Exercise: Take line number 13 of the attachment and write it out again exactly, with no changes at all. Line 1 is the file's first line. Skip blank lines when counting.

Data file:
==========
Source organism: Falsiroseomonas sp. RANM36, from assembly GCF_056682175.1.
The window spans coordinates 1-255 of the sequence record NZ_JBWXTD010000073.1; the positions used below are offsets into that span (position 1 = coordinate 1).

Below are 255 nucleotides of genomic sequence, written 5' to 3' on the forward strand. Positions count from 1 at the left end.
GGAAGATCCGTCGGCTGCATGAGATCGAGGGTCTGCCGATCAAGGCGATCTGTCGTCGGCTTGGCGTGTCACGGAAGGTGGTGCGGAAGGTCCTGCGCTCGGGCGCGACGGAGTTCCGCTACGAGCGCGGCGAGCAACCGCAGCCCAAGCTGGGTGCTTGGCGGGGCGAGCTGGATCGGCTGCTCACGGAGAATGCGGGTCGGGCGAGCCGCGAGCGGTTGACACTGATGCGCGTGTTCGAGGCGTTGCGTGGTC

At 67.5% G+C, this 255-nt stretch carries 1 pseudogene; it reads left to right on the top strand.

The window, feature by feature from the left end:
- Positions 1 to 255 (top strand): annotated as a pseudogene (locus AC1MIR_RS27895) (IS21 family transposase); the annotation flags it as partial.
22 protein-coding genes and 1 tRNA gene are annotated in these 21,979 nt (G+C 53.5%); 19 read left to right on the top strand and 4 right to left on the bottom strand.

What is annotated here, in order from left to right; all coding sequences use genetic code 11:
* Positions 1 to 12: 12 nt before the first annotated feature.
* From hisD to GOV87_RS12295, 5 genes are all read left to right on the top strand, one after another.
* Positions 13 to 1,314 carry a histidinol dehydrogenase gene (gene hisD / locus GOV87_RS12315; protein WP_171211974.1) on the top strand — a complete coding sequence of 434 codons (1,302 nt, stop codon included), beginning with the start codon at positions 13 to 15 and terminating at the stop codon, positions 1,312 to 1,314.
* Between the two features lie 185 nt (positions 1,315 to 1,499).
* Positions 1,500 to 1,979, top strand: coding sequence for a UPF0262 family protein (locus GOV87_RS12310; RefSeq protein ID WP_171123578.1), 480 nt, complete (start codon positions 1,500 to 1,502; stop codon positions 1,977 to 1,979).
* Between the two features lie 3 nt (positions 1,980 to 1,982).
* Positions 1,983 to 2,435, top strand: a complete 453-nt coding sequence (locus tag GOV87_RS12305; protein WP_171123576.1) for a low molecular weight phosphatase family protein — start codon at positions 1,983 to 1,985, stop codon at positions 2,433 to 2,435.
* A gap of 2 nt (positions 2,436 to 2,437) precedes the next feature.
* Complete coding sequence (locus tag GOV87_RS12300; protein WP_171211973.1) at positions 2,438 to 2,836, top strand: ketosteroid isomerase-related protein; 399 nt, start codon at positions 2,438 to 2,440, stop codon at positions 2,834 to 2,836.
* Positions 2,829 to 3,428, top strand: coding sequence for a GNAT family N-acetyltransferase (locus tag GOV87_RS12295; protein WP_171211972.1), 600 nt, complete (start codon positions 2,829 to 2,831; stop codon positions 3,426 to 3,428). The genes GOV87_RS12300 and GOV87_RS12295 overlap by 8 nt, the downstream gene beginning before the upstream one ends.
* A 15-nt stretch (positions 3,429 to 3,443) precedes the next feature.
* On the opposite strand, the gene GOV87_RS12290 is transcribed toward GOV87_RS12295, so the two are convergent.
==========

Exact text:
* Between the two features lie 185 nt (positions 1,315 to 1,499).